Former Auckland doctor struck off after obtaining patient's pethidine herself

By Martin Johnston

According to the charges the doctor wrote prescriptions for pethidine, diazepam, nitrazepam and other drugs in the name of her patient. Photo / 123rf
According to the charges the doctor wrote prescriptions for pethidine, diazepam, nitrazepam and other drugs in the name of her patient. Photo / 123rf

A doctor who prescribed drugs in her patient's name and then picked them up herself has been struck off the medical register.

Dr Agnieska Elzbieta Kleszcz was found guilty of professional misconduct today at a Health Practitioners Disciplinary Tribunal hearing in Auckland.

The doctor now lives in Western Australia and did not attend the hearing of the charges brought against her by a Medical Council committee.

Her former boss told the hearing she had admitted writing the prescriptions in question but denied picking up the drugs.

As a trainee specialist at Auckland District Health Board's rehabilitation unit in Pt Chevalier in 2014, Dr Kleszcz wrote prescriptions for pethidine, diazepam, nitrazepam and other drugs in the name of her patient, according to the charges. She collected them herself from a West Auckland pharmacy on three occasions, posing as a care or case worker for the patient.

She was sacked by the DHB last year.

The tribunal chairman, David Carden, said the professional conduct committee's case was made out, including that the doctor obtained the medicines intending them for use by herself or someone else other than the patient.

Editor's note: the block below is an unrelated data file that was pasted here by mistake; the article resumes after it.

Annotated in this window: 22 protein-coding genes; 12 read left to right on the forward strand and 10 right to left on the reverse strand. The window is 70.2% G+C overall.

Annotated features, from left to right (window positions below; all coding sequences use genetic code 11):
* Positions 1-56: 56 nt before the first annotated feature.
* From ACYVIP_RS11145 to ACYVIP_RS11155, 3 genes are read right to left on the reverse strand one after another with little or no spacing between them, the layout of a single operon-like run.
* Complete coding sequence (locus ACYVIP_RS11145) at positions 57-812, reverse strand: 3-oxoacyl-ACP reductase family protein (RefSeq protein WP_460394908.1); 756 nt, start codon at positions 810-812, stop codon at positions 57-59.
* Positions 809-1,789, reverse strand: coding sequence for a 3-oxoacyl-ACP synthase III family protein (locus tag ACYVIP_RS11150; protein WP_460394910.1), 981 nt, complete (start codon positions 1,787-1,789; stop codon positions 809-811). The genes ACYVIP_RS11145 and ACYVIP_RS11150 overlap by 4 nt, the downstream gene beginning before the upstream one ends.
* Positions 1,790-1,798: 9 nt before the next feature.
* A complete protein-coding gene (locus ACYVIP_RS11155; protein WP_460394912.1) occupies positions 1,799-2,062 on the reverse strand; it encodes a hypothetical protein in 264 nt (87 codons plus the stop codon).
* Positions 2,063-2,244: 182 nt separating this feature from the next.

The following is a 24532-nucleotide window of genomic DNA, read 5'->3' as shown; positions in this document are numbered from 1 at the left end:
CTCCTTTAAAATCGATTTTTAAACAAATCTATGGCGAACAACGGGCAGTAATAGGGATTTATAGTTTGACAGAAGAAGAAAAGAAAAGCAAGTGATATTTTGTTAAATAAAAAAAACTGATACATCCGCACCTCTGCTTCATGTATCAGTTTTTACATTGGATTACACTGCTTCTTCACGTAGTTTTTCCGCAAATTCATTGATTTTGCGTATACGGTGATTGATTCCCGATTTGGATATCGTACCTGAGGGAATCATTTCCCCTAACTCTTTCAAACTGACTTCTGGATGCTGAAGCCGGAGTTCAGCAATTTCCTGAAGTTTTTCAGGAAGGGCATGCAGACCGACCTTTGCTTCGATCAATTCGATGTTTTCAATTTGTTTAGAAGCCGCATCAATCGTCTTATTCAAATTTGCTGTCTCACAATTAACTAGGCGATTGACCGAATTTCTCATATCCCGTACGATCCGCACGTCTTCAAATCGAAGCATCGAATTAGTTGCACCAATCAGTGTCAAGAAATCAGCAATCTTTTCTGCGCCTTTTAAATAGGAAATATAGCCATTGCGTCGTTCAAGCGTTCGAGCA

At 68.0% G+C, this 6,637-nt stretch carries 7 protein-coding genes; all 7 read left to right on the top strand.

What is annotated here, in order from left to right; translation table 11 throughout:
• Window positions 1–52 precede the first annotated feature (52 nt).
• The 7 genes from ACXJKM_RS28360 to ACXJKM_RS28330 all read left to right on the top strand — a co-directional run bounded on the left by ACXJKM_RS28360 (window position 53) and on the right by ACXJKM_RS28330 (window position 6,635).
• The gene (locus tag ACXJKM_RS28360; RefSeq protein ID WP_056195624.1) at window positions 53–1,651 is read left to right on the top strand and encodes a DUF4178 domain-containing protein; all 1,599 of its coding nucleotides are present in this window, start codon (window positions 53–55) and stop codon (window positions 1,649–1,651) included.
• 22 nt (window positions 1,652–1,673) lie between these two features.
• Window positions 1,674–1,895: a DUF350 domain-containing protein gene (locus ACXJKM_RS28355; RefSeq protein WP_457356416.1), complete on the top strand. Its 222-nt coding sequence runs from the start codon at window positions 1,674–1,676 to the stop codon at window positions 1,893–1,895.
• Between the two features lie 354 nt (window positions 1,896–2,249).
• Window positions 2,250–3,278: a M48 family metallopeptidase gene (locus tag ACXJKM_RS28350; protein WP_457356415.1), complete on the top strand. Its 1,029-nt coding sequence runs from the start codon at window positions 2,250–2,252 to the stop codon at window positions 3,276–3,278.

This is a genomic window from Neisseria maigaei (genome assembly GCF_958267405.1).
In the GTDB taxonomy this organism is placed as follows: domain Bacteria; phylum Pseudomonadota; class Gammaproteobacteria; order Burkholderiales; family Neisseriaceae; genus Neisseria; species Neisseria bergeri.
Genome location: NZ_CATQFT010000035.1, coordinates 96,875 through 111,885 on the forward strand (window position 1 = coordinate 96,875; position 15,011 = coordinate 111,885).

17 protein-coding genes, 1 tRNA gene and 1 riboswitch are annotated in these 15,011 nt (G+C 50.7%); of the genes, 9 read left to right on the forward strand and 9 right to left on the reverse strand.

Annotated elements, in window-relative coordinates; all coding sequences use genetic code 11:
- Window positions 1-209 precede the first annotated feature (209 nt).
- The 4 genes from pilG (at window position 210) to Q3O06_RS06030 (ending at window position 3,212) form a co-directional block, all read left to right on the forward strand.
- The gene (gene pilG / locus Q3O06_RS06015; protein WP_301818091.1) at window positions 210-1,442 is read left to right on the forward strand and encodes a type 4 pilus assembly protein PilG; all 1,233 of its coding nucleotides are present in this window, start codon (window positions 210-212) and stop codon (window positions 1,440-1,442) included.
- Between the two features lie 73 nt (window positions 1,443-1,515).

The committee's lawyer, Jonathan Coates, said: "Dr Kleszcz has falsely claimed or misrepresented to other health practitioners that she was [the patient's] care worker and/or case worker. Dr Kleszcz has deliberately misled other health practitioners to obtain various medications, including controlled drugs."

He said the doctor's behaviour posed a risk to the public because of the potential to have deprived the patient of medicines he needed.

Carden said that instead of de-registering Dr Kleszcz, the tribunal might have suspended her from practising for a set time or imposed conditions on her practice had she attended the hearing as that would have allowed an exploration of how her issues could be addressed.

Without that discussion, it was necessary to remove her name from the medical register to protect the public. Any discussion of her issues would now be left to the Medical Council, should she in future apply to resume medical practice in New Zealand.

Carden said the council would be asked to notify medical registration authorities in Australia and elsewhere of her being struck off here and the reasons.

Dr Kleszcz's name does not appear on the medical register in Australia.

The tribunal also ordered she be censured and that she pay $21,000 towards the committee's and tribunal's costs.

- NZ Herald

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